Unpredictable conversations may produce opportunities that neither side had imagined. If going to international conferences, such as those run by the ABA, is part of your business plan, this open-minded approach is vital.

Lesson 6: Be Patient
This follows on from lesson 5 . Having made contact with professionals in other jurisdictions work may be immediate—or years down the line. This is a way to build trust, and to be in mind when a peer in another jurisdiction needs help with a matter for a client.

Growing a business means taking chances—you must have seen that with your own clients. Sensible gamblers set a limit, and when investing time and money in growing a business, it is advisable to be honest about what you can put in. But reputation growth that translates into instructions has a random element—if you are serious about your business plan, the ROI will often take a while to show.
If one lacks patience, often any investment was best not made at the outset.

Lesson 7: Create the Right ‘Background Noise’
Even in more traditional jurisdictions, people will Google your name and that of your firm. If you are quoted on, and have written on, your area of expertise, that is reassuring for potential clients.

If you can identify legal developments in your own jurisdiction that have implications for businesses in another, such as money laundering or bribery legislation, immigration or tax changes, there may even be opportunities to provide comment and articles in your target jurisdiction.

Lesson 8: Keep it Personal
Face-to-face meetings and social bonding remain hugely important in many jurisdictions, and the hurried transactional mindset that comes with the Anglo-American business style is seen as plain rude in many of the jurisdictions which are now of more recent interest. So invest time in attending conferences such as the ABA, contributing to the work of its committees, and be willing to travel.
And be generous with your time and with your favors. If they want tourist recommendations for members of their family, be helpful if you can. This is, after all, about establishing trust from people who could afford to trust someone else instead.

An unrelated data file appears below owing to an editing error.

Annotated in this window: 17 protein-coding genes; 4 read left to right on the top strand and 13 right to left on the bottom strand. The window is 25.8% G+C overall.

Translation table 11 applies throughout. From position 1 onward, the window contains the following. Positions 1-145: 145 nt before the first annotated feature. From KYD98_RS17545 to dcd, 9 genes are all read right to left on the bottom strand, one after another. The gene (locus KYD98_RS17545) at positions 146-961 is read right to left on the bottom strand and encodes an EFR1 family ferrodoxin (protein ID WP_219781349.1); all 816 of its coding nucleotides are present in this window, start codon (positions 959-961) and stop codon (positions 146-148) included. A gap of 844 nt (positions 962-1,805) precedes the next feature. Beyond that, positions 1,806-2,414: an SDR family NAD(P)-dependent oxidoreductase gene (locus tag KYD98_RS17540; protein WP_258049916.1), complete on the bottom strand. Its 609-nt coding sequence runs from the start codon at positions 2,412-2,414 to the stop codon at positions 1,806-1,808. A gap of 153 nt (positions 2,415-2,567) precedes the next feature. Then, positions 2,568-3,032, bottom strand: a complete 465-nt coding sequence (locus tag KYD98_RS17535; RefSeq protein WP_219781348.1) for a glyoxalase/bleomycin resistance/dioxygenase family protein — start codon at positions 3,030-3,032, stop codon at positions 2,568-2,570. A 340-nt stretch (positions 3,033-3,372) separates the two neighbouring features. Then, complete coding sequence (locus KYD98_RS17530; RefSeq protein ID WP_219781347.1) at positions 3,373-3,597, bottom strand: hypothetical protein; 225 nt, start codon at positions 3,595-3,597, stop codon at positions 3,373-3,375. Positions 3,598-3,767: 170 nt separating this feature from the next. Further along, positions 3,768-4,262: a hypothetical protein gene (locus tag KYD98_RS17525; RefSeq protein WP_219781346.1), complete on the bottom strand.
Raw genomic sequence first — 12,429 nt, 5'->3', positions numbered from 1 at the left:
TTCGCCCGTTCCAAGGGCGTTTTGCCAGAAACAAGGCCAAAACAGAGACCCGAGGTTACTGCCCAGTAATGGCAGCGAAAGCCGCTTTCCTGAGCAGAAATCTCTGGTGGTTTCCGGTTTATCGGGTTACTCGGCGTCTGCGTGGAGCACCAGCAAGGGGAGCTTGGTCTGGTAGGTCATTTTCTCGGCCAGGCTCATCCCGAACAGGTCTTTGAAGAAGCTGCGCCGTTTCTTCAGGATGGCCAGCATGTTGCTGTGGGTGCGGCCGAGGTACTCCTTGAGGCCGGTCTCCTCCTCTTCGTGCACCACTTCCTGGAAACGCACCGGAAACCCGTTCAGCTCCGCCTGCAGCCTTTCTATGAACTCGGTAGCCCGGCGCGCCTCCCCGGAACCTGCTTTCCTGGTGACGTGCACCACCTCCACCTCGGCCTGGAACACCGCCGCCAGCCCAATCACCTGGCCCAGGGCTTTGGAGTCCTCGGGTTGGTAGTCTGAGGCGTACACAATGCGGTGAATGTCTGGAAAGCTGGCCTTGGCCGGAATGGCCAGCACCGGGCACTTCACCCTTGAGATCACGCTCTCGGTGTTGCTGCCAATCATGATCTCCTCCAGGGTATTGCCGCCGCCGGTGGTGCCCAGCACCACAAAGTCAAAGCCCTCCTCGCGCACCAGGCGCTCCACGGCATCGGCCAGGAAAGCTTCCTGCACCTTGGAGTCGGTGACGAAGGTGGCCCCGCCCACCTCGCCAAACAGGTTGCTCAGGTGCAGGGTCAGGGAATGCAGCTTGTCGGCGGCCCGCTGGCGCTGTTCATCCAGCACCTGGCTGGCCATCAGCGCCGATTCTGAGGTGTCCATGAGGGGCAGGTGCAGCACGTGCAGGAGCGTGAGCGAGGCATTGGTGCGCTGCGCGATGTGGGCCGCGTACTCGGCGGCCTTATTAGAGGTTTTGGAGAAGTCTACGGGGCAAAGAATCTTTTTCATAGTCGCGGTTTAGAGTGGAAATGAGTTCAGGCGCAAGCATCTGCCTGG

Lesson 9: Have a Social Media Voice
Even in a sector such as law the trend towards using social media in business is hard to ignore. There are several reasons for this, including the fact that it is so very effective in boosting profile and providing a way to demonstrate expertise to a wide pool of ‘listeners,’ as well as its cost-effective nature and the inescapable reality that it’s now a key part of a competitive marketing strategy. Social media has particular benefits for smaller enterprises, as it doesn’t require huge resources or an internationally renowned name to generate success. You don’t have to shout the loudest to win on social media—you just need to have a voice, so invest some time in honing your own to see almost- instant results.

Lesson 10: Market, don’t sell
There is an enormous difference between marketing genuinely useful and credible services and a hard sell. For many smaller firms, the increase in competition in recent years means more pressure applied by the economy and bigger firms looking to take over more niche practices as they lose competitive advantage. Fear of an imminent demise can lead to an undervaluing of what you have to offer. Although focused marketing might be new to some in the sector, a clear marketing strategy that incorporates elements of all of the above will ensure your firm is competitive, recognised, and will also create demand. It will help you define a place in the market and create a loyal client base in a way that resorting to hard selling just doesn’t do.

This list is far from exhaustive, but for smaller law firms may help shrink the competitive advantage enjoyed by the very largest firms in profiting from the growth in global trade.